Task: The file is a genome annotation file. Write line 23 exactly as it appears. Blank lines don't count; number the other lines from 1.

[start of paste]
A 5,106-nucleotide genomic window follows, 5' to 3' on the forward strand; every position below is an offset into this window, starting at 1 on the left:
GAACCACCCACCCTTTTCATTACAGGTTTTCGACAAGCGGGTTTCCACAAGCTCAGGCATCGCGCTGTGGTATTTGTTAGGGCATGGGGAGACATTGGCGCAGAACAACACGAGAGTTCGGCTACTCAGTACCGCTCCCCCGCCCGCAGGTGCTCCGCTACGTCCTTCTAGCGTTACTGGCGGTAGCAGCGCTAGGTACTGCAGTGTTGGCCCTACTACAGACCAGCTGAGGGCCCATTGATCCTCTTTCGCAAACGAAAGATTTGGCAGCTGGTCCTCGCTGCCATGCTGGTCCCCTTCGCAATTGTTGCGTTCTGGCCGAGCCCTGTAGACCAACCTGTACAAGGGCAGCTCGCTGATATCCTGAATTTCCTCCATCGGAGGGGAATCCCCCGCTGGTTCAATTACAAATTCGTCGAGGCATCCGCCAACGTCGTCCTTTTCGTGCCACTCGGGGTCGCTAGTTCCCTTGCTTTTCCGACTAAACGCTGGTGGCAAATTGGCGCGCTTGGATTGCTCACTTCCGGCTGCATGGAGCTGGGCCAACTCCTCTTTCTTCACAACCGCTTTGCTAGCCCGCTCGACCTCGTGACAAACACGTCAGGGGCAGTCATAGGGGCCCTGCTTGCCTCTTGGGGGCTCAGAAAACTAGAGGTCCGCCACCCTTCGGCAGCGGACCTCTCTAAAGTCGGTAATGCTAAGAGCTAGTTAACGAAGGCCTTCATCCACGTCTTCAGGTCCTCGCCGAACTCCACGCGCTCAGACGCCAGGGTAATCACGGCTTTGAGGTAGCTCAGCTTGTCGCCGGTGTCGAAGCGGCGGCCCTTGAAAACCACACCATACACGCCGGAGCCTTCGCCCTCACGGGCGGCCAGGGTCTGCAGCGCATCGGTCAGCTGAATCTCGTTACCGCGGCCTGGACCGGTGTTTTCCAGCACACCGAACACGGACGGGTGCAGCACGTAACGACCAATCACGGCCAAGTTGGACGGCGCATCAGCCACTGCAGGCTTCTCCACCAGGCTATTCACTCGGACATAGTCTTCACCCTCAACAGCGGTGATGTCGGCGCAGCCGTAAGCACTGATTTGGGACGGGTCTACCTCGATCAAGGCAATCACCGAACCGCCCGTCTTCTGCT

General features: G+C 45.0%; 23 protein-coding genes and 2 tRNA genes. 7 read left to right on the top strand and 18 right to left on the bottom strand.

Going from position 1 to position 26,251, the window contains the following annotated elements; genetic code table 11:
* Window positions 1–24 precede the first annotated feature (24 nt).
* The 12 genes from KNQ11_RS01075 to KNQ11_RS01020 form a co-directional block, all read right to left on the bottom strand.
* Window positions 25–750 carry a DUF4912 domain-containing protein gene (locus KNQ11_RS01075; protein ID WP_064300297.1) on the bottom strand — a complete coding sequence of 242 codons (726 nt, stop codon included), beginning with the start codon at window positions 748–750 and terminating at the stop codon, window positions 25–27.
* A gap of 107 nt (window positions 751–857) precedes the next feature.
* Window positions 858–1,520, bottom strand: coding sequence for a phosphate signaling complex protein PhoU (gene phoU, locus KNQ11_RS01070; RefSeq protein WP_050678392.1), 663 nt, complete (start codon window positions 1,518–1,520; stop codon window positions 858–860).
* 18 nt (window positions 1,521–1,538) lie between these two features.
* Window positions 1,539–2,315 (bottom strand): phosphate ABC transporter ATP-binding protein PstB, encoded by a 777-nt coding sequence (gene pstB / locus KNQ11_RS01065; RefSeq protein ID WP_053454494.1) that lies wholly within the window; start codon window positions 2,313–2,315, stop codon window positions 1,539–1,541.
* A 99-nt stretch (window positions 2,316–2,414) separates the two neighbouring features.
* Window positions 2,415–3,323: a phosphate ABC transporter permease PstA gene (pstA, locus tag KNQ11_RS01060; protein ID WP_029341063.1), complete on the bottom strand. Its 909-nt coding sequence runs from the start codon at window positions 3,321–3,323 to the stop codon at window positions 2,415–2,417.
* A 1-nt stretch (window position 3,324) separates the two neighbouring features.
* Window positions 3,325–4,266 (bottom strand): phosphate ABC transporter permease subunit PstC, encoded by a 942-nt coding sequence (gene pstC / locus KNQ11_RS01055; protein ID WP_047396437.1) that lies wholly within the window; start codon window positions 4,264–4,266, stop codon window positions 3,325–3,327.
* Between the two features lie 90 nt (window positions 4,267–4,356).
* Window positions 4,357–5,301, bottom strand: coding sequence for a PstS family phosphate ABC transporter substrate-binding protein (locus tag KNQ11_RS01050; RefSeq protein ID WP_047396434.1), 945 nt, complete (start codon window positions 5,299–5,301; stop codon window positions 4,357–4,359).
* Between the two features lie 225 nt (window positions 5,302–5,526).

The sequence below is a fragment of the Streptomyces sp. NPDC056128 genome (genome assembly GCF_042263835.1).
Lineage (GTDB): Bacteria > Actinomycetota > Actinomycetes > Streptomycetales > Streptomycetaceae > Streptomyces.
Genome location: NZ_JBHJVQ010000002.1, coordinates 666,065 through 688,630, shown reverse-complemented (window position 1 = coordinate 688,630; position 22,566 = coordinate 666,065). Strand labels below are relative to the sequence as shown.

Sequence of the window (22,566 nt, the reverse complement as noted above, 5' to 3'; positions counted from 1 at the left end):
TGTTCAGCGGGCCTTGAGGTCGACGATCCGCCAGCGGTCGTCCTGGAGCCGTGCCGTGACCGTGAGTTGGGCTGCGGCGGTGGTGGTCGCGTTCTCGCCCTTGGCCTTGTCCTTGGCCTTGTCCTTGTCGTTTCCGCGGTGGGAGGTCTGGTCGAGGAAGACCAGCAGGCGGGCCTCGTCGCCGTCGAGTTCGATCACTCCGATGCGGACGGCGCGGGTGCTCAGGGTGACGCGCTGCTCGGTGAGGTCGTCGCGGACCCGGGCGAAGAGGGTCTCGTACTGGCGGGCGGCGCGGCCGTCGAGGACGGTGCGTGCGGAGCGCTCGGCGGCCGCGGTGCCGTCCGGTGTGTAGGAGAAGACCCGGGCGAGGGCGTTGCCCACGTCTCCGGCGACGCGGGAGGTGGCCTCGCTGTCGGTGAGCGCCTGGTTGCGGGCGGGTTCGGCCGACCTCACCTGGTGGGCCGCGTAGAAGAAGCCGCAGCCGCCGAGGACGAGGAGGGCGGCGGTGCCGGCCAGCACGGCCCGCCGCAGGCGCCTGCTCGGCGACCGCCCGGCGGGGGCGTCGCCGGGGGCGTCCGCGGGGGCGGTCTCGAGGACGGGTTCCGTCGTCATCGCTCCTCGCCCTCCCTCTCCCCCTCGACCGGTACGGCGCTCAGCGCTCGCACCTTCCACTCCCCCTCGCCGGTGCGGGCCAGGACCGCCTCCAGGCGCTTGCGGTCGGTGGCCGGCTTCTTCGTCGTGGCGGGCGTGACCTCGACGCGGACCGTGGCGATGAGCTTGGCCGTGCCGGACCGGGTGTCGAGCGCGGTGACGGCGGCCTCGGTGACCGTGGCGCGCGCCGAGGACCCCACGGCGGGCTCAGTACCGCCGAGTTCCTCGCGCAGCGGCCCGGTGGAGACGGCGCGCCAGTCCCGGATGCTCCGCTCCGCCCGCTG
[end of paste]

TGTTCAGCGGGCCTTGAGGTCGACGATCCGCCAGCGGTCGTCCTGGAGCCGTGCCGTGACCGTGAGTTGGGCTGCGGCGGTGGTGGTCGCGTTCTCGCCCTTGGCCTTGTCCTTGGCCTTGTCCTTGTCGTTTCCGCGGTGGGAGGTCTGGTCGAGGAAGACCAGCAGGCGGGCCTCGTCGCCGTCGAGTTCGATCACTCCGATGCGGACGGCGCGGGTGCTCAGGGTGACGCGCTGCTCGGTGAGGTCGTCGCGGACCCGGGCGAAGAGGGTCTCGTACTGGCGGGCGGCGCGGCCGTCGAGGACGGTGCGTGCGGAGCGCTCGGCGGCCGCGGTGCCGTCCGGTGTGTAGGAGAAGACCCGGGCGAGGGCGTTGCCCACGTCTCCGGCGACGCGGGAGGTGGCCTCGCTGTCGGTGAGCGCCTGGTTGCGGGCGGGTTCGGCCGACCTCACCTGGTGGGCCGCGTAGAAGAAGCCGCAGCCGCCGAGGACGAGGAGGGCGGCGGTGCCGGCCAGCACGGCCCGCCGCAGGCGCCTGCTCGGCGACCGCCCGGCGGGGGCGTCGCCGGGGGCGTCCGCGGGGGCGGTCTCGAGGACGGGTTCCGTCGTCATCGCTCCTCGCCCTCCCTCTCCCCCTCGACCGGTACGGCGCTCAGCGCTCGCACCTTCCACTCCCCCTCGCCGGTGCGGGCCAGGACCGCCTCCAGGCGCTTGCGGTCGGTGGCCGGCTTCTTCGTCGTGGCGGGCGTGACCTCGACGCGGACCGTGGCGATGAGCTTGGCCGTGCCGGACCGGGTGTCGAGCGCGGTGACGGCGGCCTCGGTGACCGTGGCGCGCGCCGAGGACCCCACGGCGGGCTCAGTACCGCCGAGTTCCTCGCGCAGCGGCCCGGTGGAGACGGCGCGCCAGTCCCGGATGCTCCGCTCCGCCCGCTG